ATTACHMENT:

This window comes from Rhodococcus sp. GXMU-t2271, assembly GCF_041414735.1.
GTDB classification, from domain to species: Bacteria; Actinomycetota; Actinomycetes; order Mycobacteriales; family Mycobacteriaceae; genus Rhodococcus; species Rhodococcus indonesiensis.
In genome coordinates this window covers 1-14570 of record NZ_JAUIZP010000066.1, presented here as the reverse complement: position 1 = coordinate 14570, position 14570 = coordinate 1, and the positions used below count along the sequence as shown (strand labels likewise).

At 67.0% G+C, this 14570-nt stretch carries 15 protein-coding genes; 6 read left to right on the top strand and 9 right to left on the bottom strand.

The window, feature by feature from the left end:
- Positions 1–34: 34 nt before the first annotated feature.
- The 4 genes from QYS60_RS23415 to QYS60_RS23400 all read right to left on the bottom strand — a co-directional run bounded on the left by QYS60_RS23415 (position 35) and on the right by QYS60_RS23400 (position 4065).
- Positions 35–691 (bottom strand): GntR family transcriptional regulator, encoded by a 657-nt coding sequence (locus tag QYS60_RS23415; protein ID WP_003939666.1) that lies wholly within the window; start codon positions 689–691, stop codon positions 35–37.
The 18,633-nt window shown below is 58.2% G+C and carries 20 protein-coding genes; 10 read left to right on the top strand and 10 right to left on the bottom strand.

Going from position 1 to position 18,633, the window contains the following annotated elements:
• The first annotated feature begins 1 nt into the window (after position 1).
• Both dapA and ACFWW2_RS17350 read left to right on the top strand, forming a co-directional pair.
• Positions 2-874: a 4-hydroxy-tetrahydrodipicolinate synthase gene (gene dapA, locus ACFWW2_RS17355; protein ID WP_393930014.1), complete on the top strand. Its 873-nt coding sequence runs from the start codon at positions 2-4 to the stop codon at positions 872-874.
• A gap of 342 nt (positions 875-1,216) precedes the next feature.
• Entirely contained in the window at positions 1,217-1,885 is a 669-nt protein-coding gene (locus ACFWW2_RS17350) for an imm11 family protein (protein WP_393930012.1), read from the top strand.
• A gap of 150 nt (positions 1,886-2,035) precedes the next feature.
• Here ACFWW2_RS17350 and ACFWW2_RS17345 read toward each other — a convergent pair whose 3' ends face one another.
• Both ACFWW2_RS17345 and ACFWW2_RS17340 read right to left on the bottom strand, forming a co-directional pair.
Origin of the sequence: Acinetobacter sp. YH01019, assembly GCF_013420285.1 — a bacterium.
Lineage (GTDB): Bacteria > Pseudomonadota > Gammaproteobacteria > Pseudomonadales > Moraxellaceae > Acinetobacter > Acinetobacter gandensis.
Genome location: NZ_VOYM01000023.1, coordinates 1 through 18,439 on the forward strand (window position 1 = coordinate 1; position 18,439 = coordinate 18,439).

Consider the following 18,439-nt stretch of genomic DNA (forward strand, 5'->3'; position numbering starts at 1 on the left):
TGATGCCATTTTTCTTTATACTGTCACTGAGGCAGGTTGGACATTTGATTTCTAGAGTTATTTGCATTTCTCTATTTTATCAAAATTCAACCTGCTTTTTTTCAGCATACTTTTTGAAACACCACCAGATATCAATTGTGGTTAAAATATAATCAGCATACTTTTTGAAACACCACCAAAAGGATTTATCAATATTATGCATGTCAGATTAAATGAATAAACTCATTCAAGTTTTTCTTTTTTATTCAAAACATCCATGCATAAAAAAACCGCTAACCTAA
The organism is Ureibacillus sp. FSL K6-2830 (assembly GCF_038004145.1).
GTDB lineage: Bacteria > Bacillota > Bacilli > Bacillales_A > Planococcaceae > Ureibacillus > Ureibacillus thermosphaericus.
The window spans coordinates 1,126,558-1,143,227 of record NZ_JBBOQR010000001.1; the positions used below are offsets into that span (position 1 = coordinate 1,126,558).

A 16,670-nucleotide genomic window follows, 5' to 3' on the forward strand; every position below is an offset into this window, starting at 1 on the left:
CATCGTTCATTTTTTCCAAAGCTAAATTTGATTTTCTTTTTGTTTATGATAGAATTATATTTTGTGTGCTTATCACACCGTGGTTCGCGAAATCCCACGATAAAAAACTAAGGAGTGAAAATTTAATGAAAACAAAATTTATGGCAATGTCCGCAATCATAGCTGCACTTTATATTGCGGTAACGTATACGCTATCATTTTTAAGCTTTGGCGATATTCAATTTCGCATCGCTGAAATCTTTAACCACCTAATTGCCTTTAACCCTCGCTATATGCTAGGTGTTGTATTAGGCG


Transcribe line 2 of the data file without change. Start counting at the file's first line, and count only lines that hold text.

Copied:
GTDB classification, from domain to species: Bacteria; Actinomycetota; Actinomycetes; order Mycobacteriales; family Mycobacteriaceae; genus Rhodococcus; species Rhodococcus indonesiensis.